Risk Factors and Diagnosis of PTSD

Eileen Bailey Health Guide

    The exact cause of post-traumatic stress disorder is not known, however, there are a number of risk factors that increase your chance of developing PTSD.


    PTSD most often develops in adults; however, people of any age can have PTSD. Research indicates that up to 8 percent of the population in the United States have symptoms of PTSD at some time in their life.


    Women are diagnosed with PTSD four times more often than men. This may be because women are victims of violence more often than men. It is also common in soldiers that have served in combat. Sometime PTSD may be referred to as "shell shock" or "battle fatigue."

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    Factors that Increase Risk of Developing PTSD

    There are many different types of traumatic events that can increase the risk of developing PTSD:

    • Natural Disasters
    • Fire
    • Auto/Plane/Train accidents
    • Assault
    • Terrorist attack
    • Torture
    • Other events that may threaten physical health or well being

    In women, interpersonal violence that can increase the risk of developing PTSD can include rape, sexual molestation, childhood abuse, or being attacked or threatened with a weapon.


    In men, some common traumatic events that may lead to PTSD can include being in combat, rape or childhood abuse.


    Many people that experience these types of events do not develop PTSD. Those with pre-existing mental health conditions, such as depression, may be at higher risk of developing PTSD.  In addition, the following may also increase your risk:

    • Having experienced abuse (sexual or physical) or neglect as a child.
    • Experiencing a long lasting traumatic event.
    • Experiencing an extremely severe traumatic event.
    • Having relatives with PTSD.

    It is important to have a good support system. Being able to rely on friends and relatives during trying and traumatic events can help to lower your risk of developing PTSD.


    How is Post Traumatic Stress Disorder Diagnosed?

    PTSD is normally diagnosed based on a description of symptoms. A physician or mental health provider may ask you a number of questions regarding your symptoms. He or she will need to know what your symptoms are, how often you are experiencing symptoms, how long they last and when they most often occur. You may also be asked about the event that may have caused the PTSD.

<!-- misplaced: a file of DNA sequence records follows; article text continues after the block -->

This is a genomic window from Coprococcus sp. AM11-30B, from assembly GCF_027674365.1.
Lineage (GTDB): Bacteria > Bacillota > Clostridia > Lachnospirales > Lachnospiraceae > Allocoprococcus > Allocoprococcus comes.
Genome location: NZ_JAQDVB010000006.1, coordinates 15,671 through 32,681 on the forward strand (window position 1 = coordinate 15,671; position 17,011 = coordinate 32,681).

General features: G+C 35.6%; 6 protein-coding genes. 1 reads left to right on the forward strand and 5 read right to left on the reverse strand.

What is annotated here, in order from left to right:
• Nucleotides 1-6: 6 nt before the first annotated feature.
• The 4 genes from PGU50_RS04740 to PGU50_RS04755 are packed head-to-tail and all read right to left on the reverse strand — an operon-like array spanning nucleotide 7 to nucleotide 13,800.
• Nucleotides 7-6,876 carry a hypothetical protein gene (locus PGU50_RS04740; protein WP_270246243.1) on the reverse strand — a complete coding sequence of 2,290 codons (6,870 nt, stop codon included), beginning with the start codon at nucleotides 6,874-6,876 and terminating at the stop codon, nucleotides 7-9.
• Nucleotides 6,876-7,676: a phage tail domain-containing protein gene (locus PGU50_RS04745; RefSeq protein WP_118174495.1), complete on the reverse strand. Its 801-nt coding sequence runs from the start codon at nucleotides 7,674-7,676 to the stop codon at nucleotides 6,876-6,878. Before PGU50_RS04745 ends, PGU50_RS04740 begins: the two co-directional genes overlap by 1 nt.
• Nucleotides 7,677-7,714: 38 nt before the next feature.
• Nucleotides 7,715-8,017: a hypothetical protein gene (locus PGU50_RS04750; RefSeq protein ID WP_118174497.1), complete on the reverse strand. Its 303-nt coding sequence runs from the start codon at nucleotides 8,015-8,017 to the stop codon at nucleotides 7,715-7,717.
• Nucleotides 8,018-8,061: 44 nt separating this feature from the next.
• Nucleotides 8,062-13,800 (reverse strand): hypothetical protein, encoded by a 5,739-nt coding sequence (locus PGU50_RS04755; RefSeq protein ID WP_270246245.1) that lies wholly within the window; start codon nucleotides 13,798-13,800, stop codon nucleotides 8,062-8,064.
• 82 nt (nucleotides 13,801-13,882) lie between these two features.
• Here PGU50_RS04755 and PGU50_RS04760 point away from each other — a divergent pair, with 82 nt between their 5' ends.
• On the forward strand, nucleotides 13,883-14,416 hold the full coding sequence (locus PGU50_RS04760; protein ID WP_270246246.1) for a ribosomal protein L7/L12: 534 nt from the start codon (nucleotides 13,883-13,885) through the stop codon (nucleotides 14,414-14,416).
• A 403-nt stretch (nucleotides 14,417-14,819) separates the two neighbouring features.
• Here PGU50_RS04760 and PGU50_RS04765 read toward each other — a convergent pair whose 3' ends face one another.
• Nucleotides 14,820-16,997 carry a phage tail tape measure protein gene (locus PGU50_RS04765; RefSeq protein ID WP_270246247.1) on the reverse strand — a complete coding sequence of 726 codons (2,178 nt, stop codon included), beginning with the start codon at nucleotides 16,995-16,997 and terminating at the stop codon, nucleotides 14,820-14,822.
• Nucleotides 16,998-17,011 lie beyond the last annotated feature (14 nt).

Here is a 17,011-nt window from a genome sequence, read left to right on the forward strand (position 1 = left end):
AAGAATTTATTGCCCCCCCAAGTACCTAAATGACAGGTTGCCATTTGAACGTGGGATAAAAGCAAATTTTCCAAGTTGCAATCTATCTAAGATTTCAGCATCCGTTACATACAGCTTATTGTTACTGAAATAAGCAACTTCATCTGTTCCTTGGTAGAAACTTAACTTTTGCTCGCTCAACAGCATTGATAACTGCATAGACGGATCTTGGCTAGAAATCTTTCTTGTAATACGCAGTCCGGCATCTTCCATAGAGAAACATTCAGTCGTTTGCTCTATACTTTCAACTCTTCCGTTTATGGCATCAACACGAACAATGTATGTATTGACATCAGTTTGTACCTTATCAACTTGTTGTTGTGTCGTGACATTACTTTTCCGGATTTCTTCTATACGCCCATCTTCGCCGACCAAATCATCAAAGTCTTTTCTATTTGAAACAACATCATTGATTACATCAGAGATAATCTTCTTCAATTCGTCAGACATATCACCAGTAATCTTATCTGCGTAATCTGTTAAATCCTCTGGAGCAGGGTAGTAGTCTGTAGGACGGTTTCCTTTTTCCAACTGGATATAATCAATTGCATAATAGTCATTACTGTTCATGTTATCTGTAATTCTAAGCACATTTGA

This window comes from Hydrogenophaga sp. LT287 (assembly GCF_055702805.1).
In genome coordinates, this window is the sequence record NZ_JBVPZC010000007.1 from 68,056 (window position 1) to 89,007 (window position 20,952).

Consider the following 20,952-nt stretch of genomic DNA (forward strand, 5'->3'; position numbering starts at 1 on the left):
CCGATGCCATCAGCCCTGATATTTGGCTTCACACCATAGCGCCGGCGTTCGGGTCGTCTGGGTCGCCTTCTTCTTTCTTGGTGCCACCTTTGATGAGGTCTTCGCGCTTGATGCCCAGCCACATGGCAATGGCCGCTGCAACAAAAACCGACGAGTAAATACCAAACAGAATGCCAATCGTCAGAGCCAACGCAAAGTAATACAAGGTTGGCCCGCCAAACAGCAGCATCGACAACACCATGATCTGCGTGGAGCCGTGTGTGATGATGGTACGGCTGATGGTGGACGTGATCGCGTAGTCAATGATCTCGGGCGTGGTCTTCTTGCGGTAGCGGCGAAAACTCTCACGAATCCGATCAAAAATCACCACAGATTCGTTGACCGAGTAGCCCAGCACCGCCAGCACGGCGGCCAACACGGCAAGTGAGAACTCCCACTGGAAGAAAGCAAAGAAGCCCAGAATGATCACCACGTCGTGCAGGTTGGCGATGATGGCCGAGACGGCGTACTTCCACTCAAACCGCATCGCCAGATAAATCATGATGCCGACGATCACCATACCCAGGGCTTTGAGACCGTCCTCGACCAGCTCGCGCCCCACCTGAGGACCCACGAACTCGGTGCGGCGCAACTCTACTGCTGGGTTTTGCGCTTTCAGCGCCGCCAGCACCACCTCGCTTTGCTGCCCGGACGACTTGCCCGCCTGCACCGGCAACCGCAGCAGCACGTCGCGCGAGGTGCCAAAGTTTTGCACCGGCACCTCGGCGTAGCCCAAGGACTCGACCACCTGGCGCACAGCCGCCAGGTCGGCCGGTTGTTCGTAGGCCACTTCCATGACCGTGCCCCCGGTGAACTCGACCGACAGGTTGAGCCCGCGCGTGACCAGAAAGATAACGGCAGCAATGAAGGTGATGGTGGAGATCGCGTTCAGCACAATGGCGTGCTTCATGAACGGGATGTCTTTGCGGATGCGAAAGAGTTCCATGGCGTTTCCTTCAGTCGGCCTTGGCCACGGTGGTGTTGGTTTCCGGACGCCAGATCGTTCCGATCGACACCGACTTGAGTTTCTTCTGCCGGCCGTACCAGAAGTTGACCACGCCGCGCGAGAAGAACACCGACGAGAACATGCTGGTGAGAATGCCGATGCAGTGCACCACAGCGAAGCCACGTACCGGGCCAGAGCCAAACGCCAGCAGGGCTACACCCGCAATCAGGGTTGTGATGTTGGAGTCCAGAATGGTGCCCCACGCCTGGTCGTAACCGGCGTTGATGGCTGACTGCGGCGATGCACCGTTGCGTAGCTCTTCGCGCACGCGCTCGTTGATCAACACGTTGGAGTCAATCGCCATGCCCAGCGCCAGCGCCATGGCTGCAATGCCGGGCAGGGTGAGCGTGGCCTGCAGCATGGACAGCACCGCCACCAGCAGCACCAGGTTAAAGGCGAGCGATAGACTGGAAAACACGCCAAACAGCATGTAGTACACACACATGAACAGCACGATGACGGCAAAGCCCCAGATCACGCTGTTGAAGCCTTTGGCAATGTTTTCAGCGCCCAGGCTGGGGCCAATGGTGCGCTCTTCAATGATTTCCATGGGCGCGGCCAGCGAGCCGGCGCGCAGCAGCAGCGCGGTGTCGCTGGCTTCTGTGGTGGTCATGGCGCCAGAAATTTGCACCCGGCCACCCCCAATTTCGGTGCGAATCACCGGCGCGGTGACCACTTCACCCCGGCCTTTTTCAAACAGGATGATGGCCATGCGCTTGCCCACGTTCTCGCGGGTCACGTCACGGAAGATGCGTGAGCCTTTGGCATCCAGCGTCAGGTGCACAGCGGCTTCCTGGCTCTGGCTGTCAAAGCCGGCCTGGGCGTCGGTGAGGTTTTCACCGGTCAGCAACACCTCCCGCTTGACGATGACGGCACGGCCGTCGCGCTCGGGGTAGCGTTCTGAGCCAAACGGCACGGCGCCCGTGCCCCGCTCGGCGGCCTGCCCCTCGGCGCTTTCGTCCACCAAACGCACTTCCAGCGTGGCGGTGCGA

Your doctor may also perform a complete physical examination to determine if there is any physical condition that may be causing your symptoms.


    According to the Diagnostic and Statistical Manual (DSM) lists specific criteria for diagnosing PTSD:

    • You must have either experienced or witnessed an event that included actual or threatened death or serious injury and you must have reacted to the even with intense fear, helplessness or horror.
    • You have recurrent thoughts, recollections, flashbacks or dreams that cause you to act or feel as if the traumatic event was occurring again.
    • You experience severe psychological distress when reminded of the event by either internal or external cues.
    • You may persistently avoid thoughts, conversations, activities, places or people that may remind you of the event.
    • You may feel emotionally detached or estranged from other people
    • You may have an inability to recall details of the event.
    • You may have a decreased interest in activities you once enjoyed
    • You may have an increased startle response, experience difficulty concentrating, have outbursts of anger or have difficulty falling or staying asleep.
    • Symptoms have lasted more than one month and must cause significant distress in social occupational or other significant areas of life.

    The DSM is published by the American Psychiatric Association and provides diagnostic criteria for all mental illnesses. Mental health professionals, medical doctors and insurance companies as a standard determination for mental illness, use it.


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    For further information:

    What is Post Traumatic Stress Disorder (PTSD)?


    Best Treatment Practices for PTSD Deemed "Uncertain"


    What Does PTSD Mean to You?




    "Post-Traumatic Stress Disorder (PTSD)", Reviewed 2009, Sept 17, National Institute of Mental Health


    "Posttraumatic Stress Disorder", Date Unknown, Roxanne Dryden-Edwards, M.D., Medicinenet.com



Published On: September 21, 2009